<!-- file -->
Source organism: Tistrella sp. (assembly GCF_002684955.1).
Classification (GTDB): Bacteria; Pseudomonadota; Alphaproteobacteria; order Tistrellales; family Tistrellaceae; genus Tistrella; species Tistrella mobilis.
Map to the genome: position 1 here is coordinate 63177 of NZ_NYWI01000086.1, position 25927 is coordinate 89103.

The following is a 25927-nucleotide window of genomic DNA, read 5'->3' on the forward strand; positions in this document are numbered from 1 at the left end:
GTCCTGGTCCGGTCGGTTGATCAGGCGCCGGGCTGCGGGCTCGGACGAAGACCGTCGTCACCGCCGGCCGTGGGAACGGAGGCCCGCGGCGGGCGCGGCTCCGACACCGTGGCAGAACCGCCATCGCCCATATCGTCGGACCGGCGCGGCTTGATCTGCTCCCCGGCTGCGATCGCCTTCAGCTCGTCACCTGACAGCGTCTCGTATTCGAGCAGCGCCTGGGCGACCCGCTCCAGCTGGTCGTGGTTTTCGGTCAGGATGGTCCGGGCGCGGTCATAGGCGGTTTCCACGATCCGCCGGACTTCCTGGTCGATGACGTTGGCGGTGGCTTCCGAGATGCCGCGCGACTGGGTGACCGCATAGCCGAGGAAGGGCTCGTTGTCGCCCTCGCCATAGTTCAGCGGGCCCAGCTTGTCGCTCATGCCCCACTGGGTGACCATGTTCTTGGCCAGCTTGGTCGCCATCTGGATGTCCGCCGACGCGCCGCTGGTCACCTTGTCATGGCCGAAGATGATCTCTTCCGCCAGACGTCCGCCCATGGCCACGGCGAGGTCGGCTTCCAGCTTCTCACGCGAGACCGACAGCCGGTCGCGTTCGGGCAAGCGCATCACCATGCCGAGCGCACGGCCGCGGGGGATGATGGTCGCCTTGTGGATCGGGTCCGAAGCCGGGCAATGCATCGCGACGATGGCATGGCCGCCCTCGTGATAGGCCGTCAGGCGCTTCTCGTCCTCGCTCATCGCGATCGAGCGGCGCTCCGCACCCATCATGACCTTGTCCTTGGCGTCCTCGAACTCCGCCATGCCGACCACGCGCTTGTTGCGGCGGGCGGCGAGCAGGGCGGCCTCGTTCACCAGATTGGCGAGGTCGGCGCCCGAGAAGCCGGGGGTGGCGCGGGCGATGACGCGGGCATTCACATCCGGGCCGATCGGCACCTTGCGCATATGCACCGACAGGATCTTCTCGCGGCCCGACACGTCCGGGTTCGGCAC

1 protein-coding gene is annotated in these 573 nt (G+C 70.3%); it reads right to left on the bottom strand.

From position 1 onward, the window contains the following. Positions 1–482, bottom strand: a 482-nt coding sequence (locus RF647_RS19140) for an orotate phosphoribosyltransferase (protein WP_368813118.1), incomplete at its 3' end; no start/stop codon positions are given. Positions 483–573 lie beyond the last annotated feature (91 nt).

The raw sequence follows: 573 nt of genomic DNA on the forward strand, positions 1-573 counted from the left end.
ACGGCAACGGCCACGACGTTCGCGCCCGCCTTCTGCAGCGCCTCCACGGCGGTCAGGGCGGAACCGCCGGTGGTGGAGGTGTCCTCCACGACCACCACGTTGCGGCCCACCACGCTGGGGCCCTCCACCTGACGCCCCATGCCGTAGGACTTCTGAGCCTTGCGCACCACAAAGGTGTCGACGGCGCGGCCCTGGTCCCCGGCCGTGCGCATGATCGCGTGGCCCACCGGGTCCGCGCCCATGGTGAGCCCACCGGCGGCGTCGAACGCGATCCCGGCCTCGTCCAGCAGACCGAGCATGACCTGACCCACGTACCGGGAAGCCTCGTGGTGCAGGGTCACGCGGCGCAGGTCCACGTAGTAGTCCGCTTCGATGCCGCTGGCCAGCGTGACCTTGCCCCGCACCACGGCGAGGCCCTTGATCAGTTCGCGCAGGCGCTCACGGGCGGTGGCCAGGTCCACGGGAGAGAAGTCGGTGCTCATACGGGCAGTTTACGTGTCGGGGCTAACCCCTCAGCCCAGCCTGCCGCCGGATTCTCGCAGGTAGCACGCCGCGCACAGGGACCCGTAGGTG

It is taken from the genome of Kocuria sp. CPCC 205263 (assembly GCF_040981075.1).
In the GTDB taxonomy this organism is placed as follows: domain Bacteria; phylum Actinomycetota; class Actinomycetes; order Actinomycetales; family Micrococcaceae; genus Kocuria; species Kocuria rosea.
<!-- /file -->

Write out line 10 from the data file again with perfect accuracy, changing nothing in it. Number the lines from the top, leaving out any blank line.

It is taken from the genome of Kocuria sp. CPCC 205263 (assembly GCF_040981075.1).